The United States, the United Nations and several European and Arab governments sought to bolster Lebanon's quest to shake Syrian domination over its political life Monday, pledging economic and political support for Lebanese Prime Minister Fuad Siniora.
A high-level meeting organized by Secretary of State Condoleezza Rice marked the first time that key Arab governments, Egypt and Saudi Arabia, have publicly rallied behind the U.S.-backed initiative to support Lebanon's fledgling government. It represented a snub to Lebanon's Syrian-backed president, Emile Lahoud, who was not invited to the session and who was addressing the U.N. General Assembly while Rice, Secretary General Kofi Annan and foreign ministers from several countries debated his country's future.
The immediate goal of the gathering -- made up of a "core group" of U.S., European and Middle East officials and chaired by Annan -- was to put Lebanon high on the international agenda and to send a new warning to Syria that its involvement in Lebanon is unacceptable, officials said. The new group's long-term goals are to squeeze Lahoud to step down and foster political changes that will eventually diminish Syria's hold and disarm Hezbollah, a pro-Syria guerrilla group, the sources said.
"We gathered to demonstrate our support for and commitment to the new government of Lebanon as it works to reaffirm Lebanon's sovereignty, engage in vital reforms and strengthen Lebanon's democratic institutions," Annan told reporters after the meeting. "The international community remains steadfast in its determination to ensure that outside actors end all interference in the domestic affairs of Lebanon."
Rice said the gathering "sends a powerful signal to the world that the international community is devoted and committed to the future of a peaceful, prosperous, democratic and sovereign Lebanon."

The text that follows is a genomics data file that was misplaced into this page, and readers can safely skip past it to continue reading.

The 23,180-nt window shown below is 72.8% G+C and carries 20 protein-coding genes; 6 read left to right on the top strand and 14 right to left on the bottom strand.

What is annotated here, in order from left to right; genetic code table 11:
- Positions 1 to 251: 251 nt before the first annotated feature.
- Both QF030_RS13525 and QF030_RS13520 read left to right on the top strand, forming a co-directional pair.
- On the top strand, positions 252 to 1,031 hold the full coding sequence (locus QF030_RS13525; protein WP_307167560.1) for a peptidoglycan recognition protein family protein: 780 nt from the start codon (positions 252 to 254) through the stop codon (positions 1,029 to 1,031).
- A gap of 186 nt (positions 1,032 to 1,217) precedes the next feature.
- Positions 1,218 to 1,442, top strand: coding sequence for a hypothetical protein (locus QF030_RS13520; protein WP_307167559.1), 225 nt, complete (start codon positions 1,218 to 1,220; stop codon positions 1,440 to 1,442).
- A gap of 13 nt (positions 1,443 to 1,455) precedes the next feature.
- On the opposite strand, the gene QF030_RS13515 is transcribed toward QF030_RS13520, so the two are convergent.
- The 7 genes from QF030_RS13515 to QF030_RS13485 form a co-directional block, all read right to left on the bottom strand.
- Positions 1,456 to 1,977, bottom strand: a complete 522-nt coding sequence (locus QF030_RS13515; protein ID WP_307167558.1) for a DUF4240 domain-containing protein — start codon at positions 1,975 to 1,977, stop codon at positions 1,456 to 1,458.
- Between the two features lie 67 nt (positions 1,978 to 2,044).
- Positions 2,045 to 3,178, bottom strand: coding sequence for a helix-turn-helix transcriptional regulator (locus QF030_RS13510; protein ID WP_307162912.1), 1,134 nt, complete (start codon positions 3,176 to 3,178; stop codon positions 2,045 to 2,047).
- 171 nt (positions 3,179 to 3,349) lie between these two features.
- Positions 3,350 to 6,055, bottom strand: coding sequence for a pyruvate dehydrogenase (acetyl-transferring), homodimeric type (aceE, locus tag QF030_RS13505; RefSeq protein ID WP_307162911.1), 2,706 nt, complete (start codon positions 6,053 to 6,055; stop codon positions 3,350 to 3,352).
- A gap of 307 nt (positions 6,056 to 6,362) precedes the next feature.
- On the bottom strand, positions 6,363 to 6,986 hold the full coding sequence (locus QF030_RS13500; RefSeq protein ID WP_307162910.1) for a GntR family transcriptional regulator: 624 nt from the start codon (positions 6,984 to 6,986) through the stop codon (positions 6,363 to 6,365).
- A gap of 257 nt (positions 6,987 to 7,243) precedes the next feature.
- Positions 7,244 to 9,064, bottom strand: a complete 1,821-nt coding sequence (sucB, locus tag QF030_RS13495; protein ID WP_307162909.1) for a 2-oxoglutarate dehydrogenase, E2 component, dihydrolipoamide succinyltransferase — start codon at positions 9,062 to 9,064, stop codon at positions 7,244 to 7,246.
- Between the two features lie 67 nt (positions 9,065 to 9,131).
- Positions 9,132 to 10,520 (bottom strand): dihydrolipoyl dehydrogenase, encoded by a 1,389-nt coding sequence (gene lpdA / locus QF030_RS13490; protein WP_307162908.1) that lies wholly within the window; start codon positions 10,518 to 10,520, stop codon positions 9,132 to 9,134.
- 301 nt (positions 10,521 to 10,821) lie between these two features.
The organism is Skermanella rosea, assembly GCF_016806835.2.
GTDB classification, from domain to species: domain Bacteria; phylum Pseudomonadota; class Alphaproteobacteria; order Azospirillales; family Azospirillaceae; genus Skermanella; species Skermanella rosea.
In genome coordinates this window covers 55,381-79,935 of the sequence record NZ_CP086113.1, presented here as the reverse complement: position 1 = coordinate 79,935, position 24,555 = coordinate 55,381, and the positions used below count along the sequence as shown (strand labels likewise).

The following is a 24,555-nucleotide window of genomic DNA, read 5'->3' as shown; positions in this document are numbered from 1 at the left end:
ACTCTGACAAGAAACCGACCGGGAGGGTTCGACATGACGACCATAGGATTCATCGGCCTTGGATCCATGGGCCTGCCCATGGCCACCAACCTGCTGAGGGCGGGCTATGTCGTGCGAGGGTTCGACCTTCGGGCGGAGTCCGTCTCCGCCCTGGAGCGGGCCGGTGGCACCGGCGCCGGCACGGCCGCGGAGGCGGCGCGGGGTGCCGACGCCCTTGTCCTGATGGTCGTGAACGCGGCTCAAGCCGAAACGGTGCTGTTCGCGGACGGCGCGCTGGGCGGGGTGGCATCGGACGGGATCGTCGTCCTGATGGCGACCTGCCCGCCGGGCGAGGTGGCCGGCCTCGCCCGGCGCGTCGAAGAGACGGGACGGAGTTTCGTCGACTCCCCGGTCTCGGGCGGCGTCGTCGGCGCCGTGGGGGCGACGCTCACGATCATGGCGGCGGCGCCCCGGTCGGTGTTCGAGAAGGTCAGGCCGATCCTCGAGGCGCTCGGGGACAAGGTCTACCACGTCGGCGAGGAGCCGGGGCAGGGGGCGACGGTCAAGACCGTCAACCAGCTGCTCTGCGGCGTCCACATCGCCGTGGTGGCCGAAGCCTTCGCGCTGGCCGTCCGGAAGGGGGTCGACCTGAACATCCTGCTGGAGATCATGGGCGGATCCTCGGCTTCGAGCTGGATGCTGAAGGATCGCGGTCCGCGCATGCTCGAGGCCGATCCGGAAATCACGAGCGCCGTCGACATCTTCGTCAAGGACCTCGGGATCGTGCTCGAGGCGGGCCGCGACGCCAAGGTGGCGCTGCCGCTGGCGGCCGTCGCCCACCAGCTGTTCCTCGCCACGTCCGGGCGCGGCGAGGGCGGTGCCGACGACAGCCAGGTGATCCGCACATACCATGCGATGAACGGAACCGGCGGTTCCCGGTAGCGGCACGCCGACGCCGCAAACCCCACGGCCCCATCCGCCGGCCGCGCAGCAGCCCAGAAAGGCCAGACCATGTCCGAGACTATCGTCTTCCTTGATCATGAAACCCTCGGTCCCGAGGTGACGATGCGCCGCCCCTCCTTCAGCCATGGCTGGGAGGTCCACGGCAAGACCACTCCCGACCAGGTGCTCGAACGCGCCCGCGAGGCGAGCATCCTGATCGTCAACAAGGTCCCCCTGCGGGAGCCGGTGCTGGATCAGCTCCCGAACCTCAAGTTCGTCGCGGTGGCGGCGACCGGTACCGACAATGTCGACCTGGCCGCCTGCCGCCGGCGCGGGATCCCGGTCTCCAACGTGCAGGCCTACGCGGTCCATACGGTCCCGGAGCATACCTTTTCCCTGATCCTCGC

Annan said that Monday's session -- which included the foreign ministers of Russia, Saudi Arabia, Egypt, Britain, France and Italy, along with World Bank President Paul D. Wolfowitz -- would set the stage for a major international conference on Lebanon's future by year-end.
Lahoud has been controversial since his six-year term was extended for three years by the former Syrian-dominated parliament -- in defiance of a constitutional limit. The United States, France and other governments accused Syria of forcing Lebanese officials to keep Lahoud. The Bush administration believes that the leadership of Siniora, who was elected prime minister in May, represents an opportunity for Lebanon to break decades of Syrian control.
Annan's spokesman, Stephane Dujarric, sought to play down suggestions that Monday's meeting of the "core group" was intentionally timed to exclude Lahoud. But other U.S., European and U.N. officials said the schedule was part of a plan to isolate him. "The international community has already sidelined him. He has become irrelevant," said a European official involved in the meeting.
The group's intention is also to prepare for completion of a U.N. investigation into the assassination of former Lebanese prime minister Rafiq Hariri. The report is due in late October.
That probe, headed by U.N.-appointed investigator Detlev Mehlis, a German, has already implicated four senior military and intelligence officials aligned with Syria and Lahoud. The Bush administration and its European allies are considering introducing a new U.N. resolution to ensure the perpetrators of Hariri's assassination on Feb. 14 are held to account.
Hariri's slaying in a car bomb that also killed 19 others unleashed the "Cedar Revolution" and forced Syria's military withdrawal from Lebanon. The core group is now seeking to maintain the momentum of change, U.S. and U.N. officials say. "The triggering mechanism for the new resolution will be news out of the Mehlis commission," said a State Department official familiar with the plans. "Then the screws will be put on Syria."
At Monday's meeting, the participants agreed informally not to press for the disarmament of Hezbollah, the last active militia, until after the Mehlis report is delivered, according to diplomats involved in the meeting. Siniora said Lebanon was now at "the threshold of a new dawn," and Egyptian Foreign Minister Ahmed Aboul Gheit pledged to support Lebanon's aspirations to enjoy "stability and prosperity."
Saudi Foreign Minister Saud Faisal, meanwhile, railed against Hariri's killers as he pledged his country's support for Siniora's government "with all our ability."
Wright reported from Washington.